In the story The Scarlet Letter, there are three main kinds of bondage, each with its own respective rout to freedom. Being imprisoned by the laws of society, held captive by the weight of guilt, and confined by the desire for revenge; these three types of bondage are clearly seen in three of the main characters in the story. Hester Prynne is imprisoned by the laws of society, while Mr. Dimmesdale is held captive by the weight of his guilt, and Roger Chillingworth is confined by his desire for revenge. To be free, Hester must accept her badge of humiliation as part of who she is and integrate it into her life, Mr. Dimmesdale must openly confess his sin, and Roger Chillingworth must forgive Mr. Dimmesdale.
Hester Prynne, an adulteress, is imprisoned by the laws of Puritan society and instead of running away, struggles to accept her badge of shame as a very real part of who she is. When she is first commanded to wear a scarlet letter A, she sees it as a curse. For the first few years she tries to ignore the ignominy under a mask of indifference. “Hester Prynne, meanwhile, kept her place upon the pedestal of shame, with glazed eyes, and an air or weary indifference,” Hawthorne writes. (page 48) Even so, she cannot hide from what her sin has produced. Every day her daughter Pearl reminds her of her sin. The only way to freedom is to avoid being defined by the society in which she finds herself. It is a gradual process but slowly, due to her compassion for the poor and sick, people start to view Hester's badge as meaning “Able” rather than “Adulteress”. Eventually her badge becomes a blessing as other women come to her for advice and counseling in that,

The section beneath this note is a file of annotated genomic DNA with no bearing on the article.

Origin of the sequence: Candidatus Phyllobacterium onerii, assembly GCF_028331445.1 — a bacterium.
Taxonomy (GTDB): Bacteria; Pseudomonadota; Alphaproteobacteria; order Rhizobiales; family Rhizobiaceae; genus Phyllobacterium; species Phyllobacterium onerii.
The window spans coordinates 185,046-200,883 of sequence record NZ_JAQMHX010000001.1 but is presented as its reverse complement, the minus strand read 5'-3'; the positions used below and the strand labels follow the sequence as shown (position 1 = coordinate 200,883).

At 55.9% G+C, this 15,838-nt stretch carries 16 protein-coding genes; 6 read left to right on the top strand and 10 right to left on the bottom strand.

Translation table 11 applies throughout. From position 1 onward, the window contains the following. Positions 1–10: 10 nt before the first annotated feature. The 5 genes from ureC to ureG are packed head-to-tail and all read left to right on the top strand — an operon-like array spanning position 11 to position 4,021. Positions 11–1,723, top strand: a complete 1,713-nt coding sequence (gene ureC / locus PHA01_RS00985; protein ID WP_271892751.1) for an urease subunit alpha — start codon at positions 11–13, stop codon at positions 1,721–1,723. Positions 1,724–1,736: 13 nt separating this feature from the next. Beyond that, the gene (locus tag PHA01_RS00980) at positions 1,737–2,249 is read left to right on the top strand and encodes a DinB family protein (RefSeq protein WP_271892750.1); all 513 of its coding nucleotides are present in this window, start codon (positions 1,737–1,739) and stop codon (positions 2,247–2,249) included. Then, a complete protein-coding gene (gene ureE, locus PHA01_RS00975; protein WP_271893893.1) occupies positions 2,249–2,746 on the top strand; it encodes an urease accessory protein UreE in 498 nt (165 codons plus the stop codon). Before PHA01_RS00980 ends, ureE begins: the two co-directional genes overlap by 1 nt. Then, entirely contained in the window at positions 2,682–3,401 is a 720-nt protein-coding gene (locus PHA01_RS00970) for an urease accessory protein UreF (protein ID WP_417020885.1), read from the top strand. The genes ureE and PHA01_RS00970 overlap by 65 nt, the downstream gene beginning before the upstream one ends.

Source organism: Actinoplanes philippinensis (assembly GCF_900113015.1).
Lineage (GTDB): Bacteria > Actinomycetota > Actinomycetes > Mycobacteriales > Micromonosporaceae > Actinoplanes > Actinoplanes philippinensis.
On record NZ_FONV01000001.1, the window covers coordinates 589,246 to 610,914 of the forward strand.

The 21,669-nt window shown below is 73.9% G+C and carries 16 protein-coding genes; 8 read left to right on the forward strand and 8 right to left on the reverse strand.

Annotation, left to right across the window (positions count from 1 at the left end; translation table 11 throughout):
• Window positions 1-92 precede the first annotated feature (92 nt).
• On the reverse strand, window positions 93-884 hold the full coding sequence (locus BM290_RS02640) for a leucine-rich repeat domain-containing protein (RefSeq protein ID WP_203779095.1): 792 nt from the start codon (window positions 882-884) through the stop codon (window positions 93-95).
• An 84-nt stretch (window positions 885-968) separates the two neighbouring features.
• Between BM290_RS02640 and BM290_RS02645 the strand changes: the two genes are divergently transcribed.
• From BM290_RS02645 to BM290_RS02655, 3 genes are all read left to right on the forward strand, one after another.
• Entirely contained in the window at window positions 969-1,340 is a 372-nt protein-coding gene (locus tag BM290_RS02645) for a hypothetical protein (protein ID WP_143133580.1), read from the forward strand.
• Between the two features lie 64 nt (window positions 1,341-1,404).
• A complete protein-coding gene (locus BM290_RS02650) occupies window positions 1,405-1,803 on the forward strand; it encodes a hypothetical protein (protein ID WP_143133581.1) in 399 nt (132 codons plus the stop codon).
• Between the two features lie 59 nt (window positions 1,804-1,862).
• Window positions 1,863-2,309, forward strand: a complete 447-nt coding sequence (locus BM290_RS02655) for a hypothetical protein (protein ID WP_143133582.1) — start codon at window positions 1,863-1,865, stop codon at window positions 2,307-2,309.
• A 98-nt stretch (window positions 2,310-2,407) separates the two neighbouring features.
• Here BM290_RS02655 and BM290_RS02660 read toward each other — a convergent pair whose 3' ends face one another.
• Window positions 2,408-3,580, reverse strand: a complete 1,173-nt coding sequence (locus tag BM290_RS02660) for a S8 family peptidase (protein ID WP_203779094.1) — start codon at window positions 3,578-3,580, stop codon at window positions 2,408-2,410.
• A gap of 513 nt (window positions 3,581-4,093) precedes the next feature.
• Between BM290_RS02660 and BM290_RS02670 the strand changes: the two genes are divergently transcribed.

“people brought all their sorrows and perplexities, and besought her counsel, as one who had herself gone through a mighty trouble. Women, more especially, - in the continually recurring trials of wounded, wasted, wronged, misplaced, or erring and sinful passion, - or with the dreary burden of a heart unyielded, because undervalued and unsought, - came to Hester's cottage, demanding why they were so wretched, and what the remedy!” (page 180)
This is because they know that because of her sin she will empathize with them and not condemn them . Even though Hester Prynne is imprisoned by the laws of society, when she accepts them as part of who she is, she defines herself rather than letting society define her.
The reverend, Mr. Dimmesdale, is the father of Hester's child; his involvement, however, is kept secret and so he is left in bondage under the...